For regional house bands on the chitlin circuit in the early 60s, there was little distinction between blues, R&B and jazz - you had to play it all and do it well to keep your gig. In East St. Louis, it was hard to top Leo Gooden's band, particularly when guitar star Albert King was sitting in, as can be heard on the pre-Stax bonus tracks included on Ace's vastly expanded version of Leo's Five: Direct From The Blue Note Club.
As entertaining as those rare blues sides are, it's the hard-swingin' instrumentals like Cookin' With Chezie Mae, Frederick's Dream and Mop Water from the original album (which Gooden released himself when he found out Blue Note would only give him $5,000 for it) that will have fans of Hammond-backed mod jazz joints in ecstasy.
Case of Nerves
Long before becoming the celebrated folk troubadour he is today, Peter Case was the Rickenbacker-bass-thumping singer with the Nerves, one of the more moddish groups on the L.A. punk scene in the mid- to late 70s.
The One Way Ticket (Alive) retrospective disc finally brings together all their amazing early releases. You'll find Hanging On The Telephone (from the Nerves EP, which Blondie later popularized), along with set favourites recorded live and unheard demos that demonstrate the underappreciated skills of singer/guitarist Jack Lee. An enlightening slice of lost L.A. scene history worth investigating.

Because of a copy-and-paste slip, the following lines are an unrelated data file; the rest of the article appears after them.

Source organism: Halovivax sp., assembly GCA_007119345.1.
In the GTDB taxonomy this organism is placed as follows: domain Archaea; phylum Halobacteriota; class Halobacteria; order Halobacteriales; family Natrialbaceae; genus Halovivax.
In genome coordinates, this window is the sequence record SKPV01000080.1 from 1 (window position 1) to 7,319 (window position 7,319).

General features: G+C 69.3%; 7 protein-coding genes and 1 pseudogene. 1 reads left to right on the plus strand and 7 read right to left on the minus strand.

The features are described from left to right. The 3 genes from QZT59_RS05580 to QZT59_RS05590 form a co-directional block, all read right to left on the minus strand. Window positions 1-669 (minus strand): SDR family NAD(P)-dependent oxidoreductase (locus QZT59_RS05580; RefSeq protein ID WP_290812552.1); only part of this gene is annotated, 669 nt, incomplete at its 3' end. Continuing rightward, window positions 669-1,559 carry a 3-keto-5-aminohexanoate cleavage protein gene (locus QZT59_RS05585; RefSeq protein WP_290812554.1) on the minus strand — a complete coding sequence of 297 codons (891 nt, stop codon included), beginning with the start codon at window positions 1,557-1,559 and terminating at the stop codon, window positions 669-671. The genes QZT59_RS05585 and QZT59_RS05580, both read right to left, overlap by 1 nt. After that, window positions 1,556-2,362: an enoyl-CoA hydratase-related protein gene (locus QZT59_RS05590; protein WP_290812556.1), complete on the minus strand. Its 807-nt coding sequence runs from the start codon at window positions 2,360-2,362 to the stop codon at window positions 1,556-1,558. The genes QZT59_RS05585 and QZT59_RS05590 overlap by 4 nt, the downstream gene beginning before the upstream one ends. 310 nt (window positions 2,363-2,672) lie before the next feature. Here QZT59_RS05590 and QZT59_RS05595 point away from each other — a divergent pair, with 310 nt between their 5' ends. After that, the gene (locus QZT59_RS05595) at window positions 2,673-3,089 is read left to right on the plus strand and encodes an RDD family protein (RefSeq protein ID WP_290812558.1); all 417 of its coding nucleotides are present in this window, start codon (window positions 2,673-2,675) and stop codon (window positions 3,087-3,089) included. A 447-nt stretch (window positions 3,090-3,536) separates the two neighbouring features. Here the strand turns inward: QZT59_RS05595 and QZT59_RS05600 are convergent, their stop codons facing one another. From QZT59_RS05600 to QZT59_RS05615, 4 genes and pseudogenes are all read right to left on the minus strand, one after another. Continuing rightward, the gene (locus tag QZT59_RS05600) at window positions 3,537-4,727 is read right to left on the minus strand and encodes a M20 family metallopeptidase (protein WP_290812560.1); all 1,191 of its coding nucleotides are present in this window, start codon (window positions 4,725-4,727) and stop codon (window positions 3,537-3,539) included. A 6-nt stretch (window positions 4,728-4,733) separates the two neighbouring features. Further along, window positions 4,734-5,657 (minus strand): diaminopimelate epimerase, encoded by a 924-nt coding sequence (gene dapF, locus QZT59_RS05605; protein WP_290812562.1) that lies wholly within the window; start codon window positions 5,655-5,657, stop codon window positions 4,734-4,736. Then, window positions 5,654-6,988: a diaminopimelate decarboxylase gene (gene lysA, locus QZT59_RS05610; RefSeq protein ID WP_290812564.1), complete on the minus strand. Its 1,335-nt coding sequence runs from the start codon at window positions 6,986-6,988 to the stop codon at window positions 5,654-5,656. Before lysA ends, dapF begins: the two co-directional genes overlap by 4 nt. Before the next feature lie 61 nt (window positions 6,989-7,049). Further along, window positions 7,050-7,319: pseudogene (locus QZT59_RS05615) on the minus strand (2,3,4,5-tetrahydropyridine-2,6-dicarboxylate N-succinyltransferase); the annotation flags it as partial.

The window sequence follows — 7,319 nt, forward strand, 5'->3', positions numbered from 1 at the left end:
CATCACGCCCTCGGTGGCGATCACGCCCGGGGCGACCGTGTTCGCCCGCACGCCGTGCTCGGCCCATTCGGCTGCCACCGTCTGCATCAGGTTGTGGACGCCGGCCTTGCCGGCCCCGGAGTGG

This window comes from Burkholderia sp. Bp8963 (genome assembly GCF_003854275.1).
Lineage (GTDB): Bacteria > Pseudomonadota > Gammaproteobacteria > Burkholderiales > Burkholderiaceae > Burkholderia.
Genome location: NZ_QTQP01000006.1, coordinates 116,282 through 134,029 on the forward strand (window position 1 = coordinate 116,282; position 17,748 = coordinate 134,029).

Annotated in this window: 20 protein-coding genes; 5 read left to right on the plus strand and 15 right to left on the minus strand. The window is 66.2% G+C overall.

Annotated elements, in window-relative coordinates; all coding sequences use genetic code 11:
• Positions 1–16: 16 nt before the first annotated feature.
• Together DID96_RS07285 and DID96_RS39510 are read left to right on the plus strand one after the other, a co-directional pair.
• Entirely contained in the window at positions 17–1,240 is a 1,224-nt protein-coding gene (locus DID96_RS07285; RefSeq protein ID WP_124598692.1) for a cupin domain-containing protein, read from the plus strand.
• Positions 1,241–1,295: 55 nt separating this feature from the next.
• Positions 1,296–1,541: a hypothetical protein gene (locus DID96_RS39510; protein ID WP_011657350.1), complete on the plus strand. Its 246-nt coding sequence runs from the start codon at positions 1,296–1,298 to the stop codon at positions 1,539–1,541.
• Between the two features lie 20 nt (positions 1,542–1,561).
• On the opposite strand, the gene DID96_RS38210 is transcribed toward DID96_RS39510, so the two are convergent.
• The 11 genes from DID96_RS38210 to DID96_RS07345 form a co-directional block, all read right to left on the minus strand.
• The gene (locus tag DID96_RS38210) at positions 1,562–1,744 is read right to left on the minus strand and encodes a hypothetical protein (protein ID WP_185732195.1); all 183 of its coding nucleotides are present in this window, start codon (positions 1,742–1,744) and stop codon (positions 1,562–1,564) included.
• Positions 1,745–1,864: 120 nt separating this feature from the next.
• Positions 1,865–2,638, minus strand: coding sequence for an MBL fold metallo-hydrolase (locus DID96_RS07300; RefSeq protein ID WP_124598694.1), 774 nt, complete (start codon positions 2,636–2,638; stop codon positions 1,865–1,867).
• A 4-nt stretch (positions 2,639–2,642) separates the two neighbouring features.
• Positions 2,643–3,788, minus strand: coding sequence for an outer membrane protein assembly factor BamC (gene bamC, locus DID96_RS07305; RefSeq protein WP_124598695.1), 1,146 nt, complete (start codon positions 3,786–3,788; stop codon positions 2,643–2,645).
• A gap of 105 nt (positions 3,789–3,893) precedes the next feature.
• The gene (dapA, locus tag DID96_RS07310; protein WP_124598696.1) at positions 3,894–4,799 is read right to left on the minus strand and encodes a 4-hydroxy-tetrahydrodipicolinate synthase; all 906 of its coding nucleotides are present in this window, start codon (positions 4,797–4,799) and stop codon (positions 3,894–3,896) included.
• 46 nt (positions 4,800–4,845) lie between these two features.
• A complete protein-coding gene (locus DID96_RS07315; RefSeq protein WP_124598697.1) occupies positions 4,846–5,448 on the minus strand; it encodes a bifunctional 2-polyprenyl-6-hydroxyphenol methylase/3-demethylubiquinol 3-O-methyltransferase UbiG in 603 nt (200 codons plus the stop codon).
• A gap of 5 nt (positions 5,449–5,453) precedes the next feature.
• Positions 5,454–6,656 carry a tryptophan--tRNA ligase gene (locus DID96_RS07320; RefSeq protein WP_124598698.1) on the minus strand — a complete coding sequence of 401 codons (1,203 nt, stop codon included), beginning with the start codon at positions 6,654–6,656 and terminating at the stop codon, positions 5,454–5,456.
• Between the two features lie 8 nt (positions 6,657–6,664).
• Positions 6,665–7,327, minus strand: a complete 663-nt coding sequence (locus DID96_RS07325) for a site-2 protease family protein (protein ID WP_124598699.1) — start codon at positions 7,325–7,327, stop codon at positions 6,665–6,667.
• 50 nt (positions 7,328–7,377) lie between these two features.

If you're looking for collections of spiritually uplifting jazz that stay off the beaten path, the tastefully chosen and thoughtfully sequenced Jazz Allnighters series for Japan's Columbia label by DJ/producer Tetsuo Sunaga are about as good as it gets.
The fifth instalment, seamlessly mixing rarely comped classics from Joe Wilder, Curtis Fuller, Nobuo Hara's Sharps & Flats, Art Farmer and Louis Hayes with new recordings by contemporary groups like the Invisible Session and the Five Corners Quintet, is easily the best of the bunch. That's why it was a pleasant surprise to find that Sunaga was recently topped by the deeper-digging Toru Hashimoto, whose Jazz Supreme - Spiritual Waltz-A-Nova (P-Vine) delivers even more obscure gems from John Hicks, Charles Greenlee, Doug Hammond and Joe Bonner and killer recordings from Two Banks of Four, Hipnosis and the Kindred Spirits Ensemble. Either way, you can't lose.